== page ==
How to make a play street in Westminster

By Susanna Rustin

This summer (2020) saw the creation of five new "play streets" in the Avenues area of Queen's Park ward (in the northwest of the borough) on a temporary, pilot basis. I've lived in Queen's Park for nearly 20 years and have brought up my children here. I'm also a community councillor (Queen's Park has London's only community or parish council).

Having a community council made it easier to organise our summer holiday play streets, but wasn't essential - Westminster City Council's Active Streets programme means anyone in the borough can apply to turn their street into a play area. Fisherton Street (Church Street ward) was Westminster's first play street.

Our scheme was a success, bearing in mind the limitations imposed by the pandemic. We plan to repeat it next year, though precise locations may alter in response to local feedback.

If you want to do something similar, this is how:

  1. Have a look at the Playing Out website and the Active Streets page on Westminster's website, to familiarise yourself with the basics.
  2. Identify a suitable location in your neighbourhood: either a street or a section of a street where you think children would benefit from playing and exercising in the road. Ideally, suggestions might come from a local child or family (this is what happened in Queen's Park).
  3. If you want to find out if there is local interest or support for the idea, knock on doors or make a simple leaflet to put through people's letterboxes. In Queen's Park we held a socially distanced "community meeting" in the street. Schools or nurseries are obvious places for a "street play" group to get started. But the playing out movement isn't all about children: the sessions are an opportunity for neighbours of all ages to come out of their front doors, meet each other and enjoy a traffic-free space.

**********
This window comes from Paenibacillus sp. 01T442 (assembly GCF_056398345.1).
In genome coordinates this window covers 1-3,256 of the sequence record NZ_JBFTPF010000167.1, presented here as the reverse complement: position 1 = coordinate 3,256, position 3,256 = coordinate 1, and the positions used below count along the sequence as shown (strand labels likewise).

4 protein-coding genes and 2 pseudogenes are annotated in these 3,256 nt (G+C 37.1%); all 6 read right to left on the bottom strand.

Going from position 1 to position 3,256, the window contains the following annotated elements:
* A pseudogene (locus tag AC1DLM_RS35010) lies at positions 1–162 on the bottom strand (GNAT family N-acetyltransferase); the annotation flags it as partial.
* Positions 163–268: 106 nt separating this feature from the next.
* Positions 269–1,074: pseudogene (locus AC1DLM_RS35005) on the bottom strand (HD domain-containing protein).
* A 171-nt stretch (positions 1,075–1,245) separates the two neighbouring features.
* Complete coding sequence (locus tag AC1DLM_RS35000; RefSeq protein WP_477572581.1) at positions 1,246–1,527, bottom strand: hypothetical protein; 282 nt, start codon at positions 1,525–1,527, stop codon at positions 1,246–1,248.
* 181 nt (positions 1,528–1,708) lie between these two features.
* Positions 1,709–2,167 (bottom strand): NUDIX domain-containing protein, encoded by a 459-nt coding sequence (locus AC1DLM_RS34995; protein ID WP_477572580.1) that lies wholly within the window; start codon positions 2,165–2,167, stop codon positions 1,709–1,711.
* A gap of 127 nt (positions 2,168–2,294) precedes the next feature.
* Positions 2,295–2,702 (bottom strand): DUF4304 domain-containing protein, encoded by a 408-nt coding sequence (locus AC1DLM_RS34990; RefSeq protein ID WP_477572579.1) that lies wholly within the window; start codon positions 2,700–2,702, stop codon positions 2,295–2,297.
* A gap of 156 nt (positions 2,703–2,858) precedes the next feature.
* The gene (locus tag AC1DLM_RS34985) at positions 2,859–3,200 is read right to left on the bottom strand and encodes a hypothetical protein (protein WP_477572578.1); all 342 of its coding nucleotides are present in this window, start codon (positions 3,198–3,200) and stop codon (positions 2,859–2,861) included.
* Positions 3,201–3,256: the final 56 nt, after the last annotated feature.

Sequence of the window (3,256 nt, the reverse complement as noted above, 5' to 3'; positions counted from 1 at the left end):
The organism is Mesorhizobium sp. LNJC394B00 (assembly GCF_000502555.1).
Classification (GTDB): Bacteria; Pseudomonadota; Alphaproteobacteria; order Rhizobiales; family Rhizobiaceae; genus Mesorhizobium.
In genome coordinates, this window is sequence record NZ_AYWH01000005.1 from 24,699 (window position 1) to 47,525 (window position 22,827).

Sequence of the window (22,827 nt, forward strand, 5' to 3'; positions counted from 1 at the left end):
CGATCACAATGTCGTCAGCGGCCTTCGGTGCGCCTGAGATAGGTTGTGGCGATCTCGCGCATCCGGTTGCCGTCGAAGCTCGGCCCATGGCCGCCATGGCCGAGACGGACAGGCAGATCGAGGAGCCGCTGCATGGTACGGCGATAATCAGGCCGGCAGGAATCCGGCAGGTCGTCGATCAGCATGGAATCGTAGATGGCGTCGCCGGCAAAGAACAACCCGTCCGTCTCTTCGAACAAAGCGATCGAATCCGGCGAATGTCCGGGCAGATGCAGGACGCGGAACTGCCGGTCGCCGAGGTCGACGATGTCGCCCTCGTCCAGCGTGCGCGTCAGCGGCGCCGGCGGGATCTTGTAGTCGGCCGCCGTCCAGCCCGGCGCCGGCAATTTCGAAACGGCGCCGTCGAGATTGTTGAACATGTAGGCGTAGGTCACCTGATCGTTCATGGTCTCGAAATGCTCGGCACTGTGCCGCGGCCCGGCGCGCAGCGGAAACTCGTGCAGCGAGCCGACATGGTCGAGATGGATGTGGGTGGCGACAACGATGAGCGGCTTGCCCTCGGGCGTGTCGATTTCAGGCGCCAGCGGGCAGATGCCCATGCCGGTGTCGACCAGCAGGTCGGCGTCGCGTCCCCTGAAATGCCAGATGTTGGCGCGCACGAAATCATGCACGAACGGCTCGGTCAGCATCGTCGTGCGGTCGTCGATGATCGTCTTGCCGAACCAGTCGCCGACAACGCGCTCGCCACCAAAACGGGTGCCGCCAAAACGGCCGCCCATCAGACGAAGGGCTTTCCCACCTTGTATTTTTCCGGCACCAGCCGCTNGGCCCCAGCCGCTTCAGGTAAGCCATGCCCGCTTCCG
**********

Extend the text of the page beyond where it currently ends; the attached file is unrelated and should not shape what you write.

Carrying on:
4. Talk to (or email) your ward councillors. They might help you but definitely ought to know what you have in mind.
  5. Westminster has several different headings under which street play can take place. For residents, the relevant ones are "Street play" and "Play street" (which is a bit confusing). Turning a street into a "Play street" is a permanent change, and means that during certain hours, the street becomes a playground (although residents and deliveries are still allowed access). "Street play" is a pop-up play event - a temporary street takeover lasting a few hours. Westminster's rules say the first step to establishing a "Play street" (permanent) is to organise some "Street play" (pop-up) sessions. So if you're interested in getting something going in your area, running some "Street play" sessions is what you need to do.
  6. The rules say that applications must come from a resident in the street being applied for. But if, for example, you live on a main road, and want to try "Street play" on a quieter nearby street instead, my advice would be go ahead and apply, once you have established that local residents are supportive.
  7. "Street play" sessions require volunteer-marshalls - Westminster calls them "Street makers" - to keep an eye on things. The idea isn't that you are in charge of other people's children. You aren't. But with streets blocked off to traffic, there needs to be someone at either end to explain to drivers what is going on, and move barriers (and shout or blow a whistle of warning) if someone needs access in a vehicle. Westminster's rules say three volunteers are needed for each session.
  8. Talk to other people who have done this before, or visit some existing street play or play street set-ups. Also, don't expect everyone to be enthusiastic and talk to people who have doubts or concerns (for example about noise, or damage to cars). Make sure they know that you are trying something out, not taking over. And don't let shyness put you off. Playing out is all about trying to make neighbourhoods more social places. Most people see value in that.